Money Management Executive is nearing its 20th year of operation. For two decades, the newsweekly has been providing top executives in the asset management business with the information and insight they need to get their jobs done effectively.
It all started in the early 1990s, the decade when money market funds and 401(k)s became the driving engine of growth. In one of the earlier versions of the newsletter, financial services research firm Dalbar created a trade publication called Mutual Fund Market News, which debuted May 24, 1993. That was later acquired by Securities Data Publishing, then picked up by Thomson Financial. Now SourceMedia publishes the Money Management Executive of today.
At this point, $11.25 trillion is held in mutual funds in the United States. Money Management Executive has been there every step of the way through this tremendous growth-covering the breaking news and the people who make it, as well as providing fresh insights on what's coming next.
In 2012, the asset management industry remains as vibrant and as important to Americans as ever before, if not even more so. Post-financial crisis, recession and market-timing scandal, investors have come to fully appreciate how vital the mutual fund industry is to their retirement savings and to their lives. Not to mention the stability of the capital markets and the continued progress of corporate America.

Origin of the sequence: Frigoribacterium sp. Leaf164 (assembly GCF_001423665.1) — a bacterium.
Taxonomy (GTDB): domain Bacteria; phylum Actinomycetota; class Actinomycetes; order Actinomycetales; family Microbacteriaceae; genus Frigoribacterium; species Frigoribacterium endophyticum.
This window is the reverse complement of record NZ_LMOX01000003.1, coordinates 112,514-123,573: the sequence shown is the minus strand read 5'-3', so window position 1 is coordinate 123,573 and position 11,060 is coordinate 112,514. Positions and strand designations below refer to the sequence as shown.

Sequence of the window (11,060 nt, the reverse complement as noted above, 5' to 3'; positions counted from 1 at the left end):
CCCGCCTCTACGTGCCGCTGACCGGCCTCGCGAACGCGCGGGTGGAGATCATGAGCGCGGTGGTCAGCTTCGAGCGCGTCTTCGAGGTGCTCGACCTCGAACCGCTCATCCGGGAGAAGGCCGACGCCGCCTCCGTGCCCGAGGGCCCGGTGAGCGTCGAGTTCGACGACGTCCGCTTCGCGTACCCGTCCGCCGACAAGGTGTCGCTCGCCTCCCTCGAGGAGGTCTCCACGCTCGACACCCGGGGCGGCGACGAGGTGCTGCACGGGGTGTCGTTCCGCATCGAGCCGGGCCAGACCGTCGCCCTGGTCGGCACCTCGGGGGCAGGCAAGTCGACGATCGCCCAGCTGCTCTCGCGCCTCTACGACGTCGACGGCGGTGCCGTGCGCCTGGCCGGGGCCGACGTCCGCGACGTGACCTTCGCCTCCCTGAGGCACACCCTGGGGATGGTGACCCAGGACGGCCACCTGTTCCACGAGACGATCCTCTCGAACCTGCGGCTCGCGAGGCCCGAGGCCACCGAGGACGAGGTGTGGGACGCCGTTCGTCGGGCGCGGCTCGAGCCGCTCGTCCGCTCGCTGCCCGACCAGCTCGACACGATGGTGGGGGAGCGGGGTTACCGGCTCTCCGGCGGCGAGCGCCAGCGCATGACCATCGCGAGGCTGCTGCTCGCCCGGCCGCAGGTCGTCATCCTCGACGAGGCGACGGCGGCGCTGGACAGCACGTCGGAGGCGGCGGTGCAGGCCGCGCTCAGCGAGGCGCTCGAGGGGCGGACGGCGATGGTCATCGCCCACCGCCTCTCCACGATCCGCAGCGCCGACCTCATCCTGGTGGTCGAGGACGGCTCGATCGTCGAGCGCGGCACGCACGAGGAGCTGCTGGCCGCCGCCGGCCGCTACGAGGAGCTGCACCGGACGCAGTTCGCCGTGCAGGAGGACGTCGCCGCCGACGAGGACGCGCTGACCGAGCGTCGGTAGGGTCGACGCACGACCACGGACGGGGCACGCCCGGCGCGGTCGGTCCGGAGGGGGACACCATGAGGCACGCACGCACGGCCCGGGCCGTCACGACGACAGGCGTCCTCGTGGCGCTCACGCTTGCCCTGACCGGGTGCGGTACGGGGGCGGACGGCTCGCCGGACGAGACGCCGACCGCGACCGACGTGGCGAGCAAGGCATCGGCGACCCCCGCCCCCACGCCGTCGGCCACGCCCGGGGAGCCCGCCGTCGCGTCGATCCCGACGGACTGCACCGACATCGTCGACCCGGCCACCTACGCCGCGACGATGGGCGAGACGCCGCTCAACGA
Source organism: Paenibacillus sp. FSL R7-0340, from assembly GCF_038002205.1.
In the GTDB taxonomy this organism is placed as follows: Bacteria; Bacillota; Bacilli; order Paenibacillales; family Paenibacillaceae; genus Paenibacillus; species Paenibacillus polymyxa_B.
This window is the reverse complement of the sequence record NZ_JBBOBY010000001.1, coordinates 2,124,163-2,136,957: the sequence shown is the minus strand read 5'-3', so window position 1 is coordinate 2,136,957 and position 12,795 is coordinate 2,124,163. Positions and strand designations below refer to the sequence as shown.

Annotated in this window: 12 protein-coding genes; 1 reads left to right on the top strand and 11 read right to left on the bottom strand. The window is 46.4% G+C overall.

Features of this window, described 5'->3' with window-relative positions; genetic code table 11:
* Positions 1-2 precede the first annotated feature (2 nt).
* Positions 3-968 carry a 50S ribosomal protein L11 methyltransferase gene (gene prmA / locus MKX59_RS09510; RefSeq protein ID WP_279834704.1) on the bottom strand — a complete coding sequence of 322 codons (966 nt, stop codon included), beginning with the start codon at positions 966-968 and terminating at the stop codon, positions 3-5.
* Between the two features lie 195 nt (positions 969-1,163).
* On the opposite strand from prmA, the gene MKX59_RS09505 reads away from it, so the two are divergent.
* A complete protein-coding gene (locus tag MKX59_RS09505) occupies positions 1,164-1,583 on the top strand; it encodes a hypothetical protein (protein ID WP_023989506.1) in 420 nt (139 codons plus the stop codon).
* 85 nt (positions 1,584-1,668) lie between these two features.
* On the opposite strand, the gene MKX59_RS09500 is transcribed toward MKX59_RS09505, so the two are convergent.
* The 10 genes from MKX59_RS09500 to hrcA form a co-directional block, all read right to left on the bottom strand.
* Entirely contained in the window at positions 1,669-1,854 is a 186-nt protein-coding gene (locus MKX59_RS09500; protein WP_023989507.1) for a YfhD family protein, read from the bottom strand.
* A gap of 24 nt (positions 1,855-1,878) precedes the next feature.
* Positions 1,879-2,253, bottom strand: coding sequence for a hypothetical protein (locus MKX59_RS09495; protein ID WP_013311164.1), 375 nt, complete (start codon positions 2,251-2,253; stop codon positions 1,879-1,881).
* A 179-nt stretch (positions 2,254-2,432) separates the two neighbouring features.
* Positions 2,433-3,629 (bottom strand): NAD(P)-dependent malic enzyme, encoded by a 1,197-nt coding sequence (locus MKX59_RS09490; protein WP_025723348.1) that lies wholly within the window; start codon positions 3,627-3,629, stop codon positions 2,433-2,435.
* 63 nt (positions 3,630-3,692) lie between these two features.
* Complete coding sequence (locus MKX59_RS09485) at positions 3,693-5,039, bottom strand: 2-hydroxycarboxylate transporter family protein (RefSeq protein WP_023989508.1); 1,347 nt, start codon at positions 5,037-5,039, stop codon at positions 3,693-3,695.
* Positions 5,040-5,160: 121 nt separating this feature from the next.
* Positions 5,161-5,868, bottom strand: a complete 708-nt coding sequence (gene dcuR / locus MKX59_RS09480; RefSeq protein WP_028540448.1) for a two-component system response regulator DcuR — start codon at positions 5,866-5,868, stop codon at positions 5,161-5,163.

The candid videos of investors' impressions of fund companies that the Investment Company Institute aired at the General Membership Meeting following the late-trading and market-timing scandal of 2003 were illuminating. While investors had some misgivings, they still retained a modicum of trust.
Today, it is heartening to witness the industry working so diligently, and rightly so, to regain or build the faith of its 90 million investors.
Asset management firms have been accomplishing this by communicating actively to investors about volatility and market events. Firms have been creating alternative and tactical allocation funds. They have been offering more international and global funds. More exchange-traded funds and other low-cost alternatives. Target-date funds with more dynamic glidepaths and income solutions "through," not just "to," retirement.
Money Management Executive, in the years ahead, will continue to report on such critical develpments.
As editor of the publication for the past 10 years, it has been a pleasure and a privilege to have been part of the asset management industry, to have witnessed its challenges and its many triumphs, and, yes, in the end, its good deeds.
As I head off to be an editor at a publishing venture in a different industry, I leave Money Management Executive, and its readers, in good hands.